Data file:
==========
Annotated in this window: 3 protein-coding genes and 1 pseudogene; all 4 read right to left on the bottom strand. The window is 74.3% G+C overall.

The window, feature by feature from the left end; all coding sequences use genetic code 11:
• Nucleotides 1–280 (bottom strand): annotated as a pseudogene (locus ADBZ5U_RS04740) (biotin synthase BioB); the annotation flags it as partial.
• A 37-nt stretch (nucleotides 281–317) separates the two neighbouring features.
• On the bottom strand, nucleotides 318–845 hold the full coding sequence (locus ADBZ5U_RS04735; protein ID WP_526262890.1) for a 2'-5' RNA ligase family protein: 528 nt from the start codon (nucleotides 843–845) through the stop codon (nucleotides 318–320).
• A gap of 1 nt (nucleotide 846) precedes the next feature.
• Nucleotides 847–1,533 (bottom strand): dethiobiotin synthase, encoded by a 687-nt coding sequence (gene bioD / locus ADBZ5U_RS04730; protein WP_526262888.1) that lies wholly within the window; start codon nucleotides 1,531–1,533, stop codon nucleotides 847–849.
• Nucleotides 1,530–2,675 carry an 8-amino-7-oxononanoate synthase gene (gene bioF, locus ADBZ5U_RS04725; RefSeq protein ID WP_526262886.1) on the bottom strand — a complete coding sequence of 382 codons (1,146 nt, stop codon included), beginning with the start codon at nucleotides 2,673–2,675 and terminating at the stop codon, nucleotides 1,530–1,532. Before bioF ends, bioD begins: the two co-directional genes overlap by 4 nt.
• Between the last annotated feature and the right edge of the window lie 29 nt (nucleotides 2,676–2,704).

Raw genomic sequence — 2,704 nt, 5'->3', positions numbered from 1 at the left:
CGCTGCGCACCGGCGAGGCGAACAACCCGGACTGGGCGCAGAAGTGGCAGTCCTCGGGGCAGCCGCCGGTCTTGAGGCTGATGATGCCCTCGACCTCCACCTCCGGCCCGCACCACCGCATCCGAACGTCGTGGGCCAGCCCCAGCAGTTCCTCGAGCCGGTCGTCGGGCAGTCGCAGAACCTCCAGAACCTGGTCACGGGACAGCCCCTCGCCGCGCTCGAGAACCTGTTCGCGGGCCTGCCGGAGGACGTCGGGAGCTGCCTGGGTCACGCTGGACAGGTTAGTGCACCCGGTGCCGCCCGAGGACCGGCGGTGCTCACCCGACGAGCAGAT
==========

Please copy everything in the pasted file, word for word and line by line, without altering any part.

Annotated in this window: 3 protein-coding genes and 1 pseudogene; all 4 read right to left on the bottom strand. The window is 74.3% G+C overall.

The window, feature by feature from the left end; all coding sequences use genetic code 11:
• Nucleotides 1–280 (bottom strand): annotated as a pseudogene (locus ADBZ5U_RS04740) (biotin synthase BioB); the annotation flags it as partial.
• A 37-nt stretch (nucleotides 281–317) separates the two neighbouring features.
• On the bottom strand, nucleotides 318–845 hold the full coding sequence (locus ADBZ5U_RS04735; protein ID WP_526262890.1) for a 2'-5' RNA ligase family protein: 528 nt from the start codon (nucleotides 843–845) through the stop codon (nucleotides 318–320).
• A gap of 1 nt (nucleotide 846) precedes the next feature.
• Nucleotides 847–1,533 (bottom strand): dethiobiotin synthase, encoded by a 687-nt coding sequence (gene bioD / locus ADBZ5U_RS04730; protein WP_526262888.1) that lies wholly within the window; start codon nucleotides 1,531–1,533, stop codon nucleotides 847–849.
• Nucleotides 1,530–2,675 carry an 8-amino-7-oxononanoate synthase gene (gene bioF, locus ADBZ5U_RS04725; RefSeq protein ID WP_526262886.1) on the bottom strand — a complete coding sequence of 382 codons (1,146 nt, stop codon included), beginning with the start codon at nucleotides 2,673–2,675 and terminating at the stop codon, nucleotides 1,530–1,532. Before bioF ends, bioD begins: the two co-directional genes overlap by 4 nt.
• Between the last annotated feature and the right edge of the window lie 29 nt (nucleotides 2,676–2,704).

Raw genomic sequence — 2,704 nt, 5'->3', positions numbered from 1 at the left:
CGCTGCGCACCGGCGAGGCGAACAACCCGGACTGGGCGCAGAAGTGGCAGTCCTCGGGGCAGCCGCCGGTCTTGAGGCTGATGATGCCCTCGACCTCCACCTCCGGCCCGCACCACCGCATCCGAACGTCGTGGGCCAGCCCCAGCAGTTCCTCGAGCCGGTCGTCGGGCAGTCGCAGAACCTCCAGAACCTGGTCACGGGACAGCCCCTCGCCGCGCTCGAGAACCTGTTCGCGGGCCTGCCGGAGGACGTCGGGAGCTGCCTGGGTCACGCTGGACAGGTTAGTGCACCCGGTGCCGCCCGAGGACCGGCGGTGCTCACCCGACGAGCAGAT